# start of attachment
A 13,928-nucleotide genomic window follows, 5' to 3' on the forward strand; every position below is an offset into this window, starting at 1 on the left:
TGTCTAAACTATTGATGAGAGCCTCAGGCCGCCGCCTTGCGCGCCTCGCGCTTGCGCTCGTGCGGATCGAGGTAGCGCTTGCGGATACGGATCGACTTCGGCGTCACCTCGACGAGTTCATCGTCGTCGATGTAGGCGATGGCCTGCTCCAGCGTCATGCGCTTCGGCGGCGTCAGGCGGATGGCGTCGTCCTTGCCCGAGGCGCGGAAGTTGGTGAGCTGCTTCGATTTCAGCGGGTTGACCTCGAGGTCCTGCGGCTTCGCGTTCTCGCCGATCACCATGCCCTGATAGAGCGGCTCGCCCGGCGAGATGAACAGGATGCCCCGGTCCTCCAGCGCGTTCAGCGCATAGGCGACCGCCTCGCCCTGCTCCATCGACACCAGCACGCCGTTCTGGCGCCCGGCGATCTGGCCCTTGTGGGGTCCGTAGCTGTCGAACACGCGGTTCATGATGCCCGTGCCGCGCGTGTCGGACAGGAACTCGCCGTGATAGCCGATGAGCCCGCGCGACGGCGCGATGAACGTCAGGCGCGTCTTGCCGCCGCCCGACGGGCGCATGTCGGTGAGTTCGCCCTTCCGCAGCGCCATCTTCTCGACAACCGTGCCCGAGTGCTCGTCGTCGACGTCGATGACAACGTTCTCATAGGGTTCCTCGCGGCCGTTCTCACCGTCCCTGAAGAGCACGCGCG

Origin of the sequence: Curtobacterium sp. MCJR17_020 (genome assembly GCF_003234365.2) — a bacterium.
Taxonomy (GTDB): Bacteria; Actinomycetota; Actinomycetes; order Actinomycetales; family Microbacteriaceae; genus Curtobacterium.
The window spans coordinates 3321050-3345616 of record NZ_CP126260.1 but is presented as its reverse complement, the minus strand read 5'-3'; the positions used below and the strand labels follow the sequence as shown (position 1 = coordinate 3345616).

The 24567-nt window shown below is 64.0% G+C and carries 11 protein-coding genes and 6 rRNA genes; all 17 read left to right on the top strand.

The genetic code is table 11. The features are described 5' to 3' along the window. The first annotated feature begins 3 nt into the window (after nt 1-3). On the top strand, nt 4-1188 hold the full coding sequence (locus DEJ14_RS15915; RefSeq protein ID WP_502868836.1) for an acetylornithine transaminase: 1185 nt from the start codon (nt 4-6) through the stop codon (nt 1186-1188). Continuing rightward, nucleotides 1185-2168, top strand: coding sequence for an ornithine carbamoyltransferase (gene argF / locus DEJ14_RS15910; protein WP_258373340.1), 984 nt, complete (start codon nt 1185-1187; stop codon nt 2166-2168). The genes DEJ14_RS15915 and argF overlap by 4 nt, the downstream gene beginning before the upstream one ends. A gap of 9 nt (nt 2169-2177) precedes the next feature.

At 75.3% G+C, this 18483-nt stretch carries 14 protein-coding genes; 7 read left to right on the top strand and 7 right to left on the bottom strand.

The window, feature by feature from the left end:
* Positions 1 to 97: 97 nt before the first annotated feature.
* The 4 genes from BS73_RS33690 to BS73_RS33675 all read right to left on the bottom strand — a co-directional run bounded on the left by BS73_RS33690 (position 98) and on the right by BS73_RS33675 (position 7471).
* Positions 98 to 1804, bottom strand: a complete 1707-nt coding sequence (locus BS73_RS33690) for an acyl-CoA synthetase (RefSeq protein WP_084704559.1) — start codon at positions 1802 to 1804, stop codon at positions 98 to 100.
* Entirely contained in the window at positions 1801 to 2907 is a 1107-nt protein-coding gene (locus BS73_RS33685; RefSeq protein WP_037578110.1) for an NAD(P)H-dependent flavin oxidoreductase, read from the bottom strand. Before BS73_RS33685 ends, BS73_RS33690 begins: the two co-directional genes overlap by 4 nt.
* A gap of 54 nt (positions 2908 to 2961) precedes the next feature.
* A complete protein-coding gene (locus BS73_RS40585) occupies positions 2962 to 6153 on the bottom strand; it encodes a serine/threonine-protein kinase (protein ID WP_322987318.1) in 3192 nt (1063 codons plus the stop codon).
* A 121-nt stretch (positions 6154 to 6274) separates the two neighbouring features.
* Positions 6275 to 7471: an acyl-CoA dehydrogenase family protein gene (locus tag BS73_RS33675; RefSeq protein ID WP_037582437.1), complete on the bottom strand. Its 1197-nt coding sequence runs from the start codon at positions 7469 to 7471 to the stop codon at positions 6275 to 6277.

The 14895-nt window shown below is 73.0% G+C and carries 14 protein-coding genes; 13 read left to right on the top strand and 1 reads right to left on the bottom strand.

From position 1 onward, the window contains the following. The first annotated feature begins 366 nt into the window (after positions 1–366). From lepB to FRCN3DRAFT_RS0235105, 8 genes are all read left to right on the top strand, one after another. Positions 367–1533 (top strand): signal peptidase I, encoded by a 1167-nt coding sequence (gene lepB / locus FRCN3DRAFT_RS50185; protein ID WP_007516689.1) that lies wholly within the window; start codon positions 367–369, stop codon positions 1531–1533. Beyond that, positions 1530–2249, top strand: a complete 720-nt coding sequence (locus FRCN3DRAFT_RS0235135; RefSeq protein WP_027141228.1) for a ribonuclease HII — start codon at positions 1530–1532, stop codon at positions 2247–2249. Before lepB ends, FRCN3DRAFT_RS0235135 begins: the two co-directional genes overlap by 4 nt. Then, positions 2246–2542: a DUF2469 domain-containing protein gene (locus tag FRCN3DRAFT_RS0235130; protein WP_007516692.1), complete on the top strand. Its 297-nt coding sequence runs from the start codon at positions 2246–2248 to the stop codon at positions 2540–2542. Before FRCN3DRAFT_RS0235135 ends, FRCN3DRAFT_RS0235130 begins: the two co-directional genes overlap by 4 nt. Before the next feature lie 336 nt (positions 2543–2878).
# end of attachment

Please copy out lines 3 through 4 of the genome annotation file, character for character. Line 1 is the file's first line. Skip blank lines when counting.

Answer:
Origin of the sequence: Curtobacterium sp. MCJR17_020 (genome assembly GCF_003234365.2) — a bacterium.
Taxonomy (GTDB): Bacteria; Actinomycetota; Actinomycetes; order Actinomycetales; family Microbacteriaceae; genus Curtobacterium.